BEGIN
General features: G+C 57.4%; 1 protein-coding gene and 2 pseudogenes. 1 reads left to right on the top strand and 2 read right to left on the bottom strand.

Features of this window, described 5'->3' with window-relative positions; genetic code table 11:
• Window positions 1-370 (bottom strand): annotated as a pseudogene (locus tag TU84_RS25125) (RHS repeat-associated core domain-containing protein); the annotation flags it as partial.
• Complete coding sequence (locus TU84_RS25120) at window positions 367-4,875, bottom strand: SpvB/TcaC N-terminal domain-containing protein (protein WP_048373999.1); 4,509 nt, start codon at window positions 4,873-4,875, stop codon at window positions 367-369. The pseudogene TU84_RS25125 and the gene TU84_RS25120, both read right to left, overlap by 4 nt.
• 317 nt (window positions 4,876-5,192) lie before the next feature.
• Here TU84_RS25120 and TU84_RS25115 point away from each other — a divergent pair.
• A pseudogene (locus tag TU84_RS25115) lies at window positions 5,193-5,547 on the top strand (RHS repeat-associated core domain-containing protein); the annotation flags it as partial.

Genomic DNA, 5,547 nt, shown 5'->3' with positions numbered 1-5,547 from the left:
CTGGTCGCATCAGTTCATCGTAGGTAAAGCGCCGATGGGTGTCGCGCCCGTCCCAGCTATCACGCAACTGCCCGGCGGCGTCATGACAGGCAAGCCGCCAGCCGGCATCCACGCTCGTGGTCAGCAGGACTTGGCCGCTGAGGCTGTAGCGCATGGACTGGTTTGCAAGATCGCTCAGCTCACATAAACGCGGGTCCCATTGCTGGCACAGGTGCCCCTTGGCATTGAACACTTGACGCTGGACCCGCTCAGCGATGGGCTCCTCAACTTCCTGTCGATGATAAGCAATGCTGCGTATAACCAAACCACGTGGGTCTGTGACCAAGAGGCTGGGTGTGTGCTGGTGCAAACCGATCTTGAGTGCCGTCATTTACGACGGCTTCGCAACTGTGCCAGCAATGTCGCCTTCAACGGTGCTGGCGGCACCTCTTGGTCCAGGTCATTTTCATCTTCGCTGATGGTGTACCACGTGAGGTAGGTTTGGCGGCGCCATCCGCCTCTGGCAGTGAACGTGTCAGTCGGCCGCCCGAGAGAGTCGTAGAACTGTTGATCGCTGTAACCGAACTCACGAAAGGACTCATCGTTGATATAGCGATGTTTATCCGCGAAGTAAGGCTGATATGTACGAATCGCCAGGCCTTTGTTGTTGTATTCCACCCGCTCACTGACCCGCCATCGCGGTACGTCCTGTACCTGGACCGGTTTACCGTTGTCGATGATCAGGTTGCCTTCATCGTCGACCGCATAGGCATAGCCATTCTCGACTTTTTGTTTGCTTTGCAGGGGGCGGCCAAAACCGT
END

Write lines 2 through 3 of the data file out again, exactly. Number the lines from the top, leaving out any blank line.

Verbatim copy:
Features of this window, described 5'->3' with window-relative positions; genetic code table 11:
• Window positions 1-370 (bottom strand): annotated as a pseudogene (locus tag TU84_RS25125) (RHS repeat-associated core domain-containing protein); the annotation flags it as partial.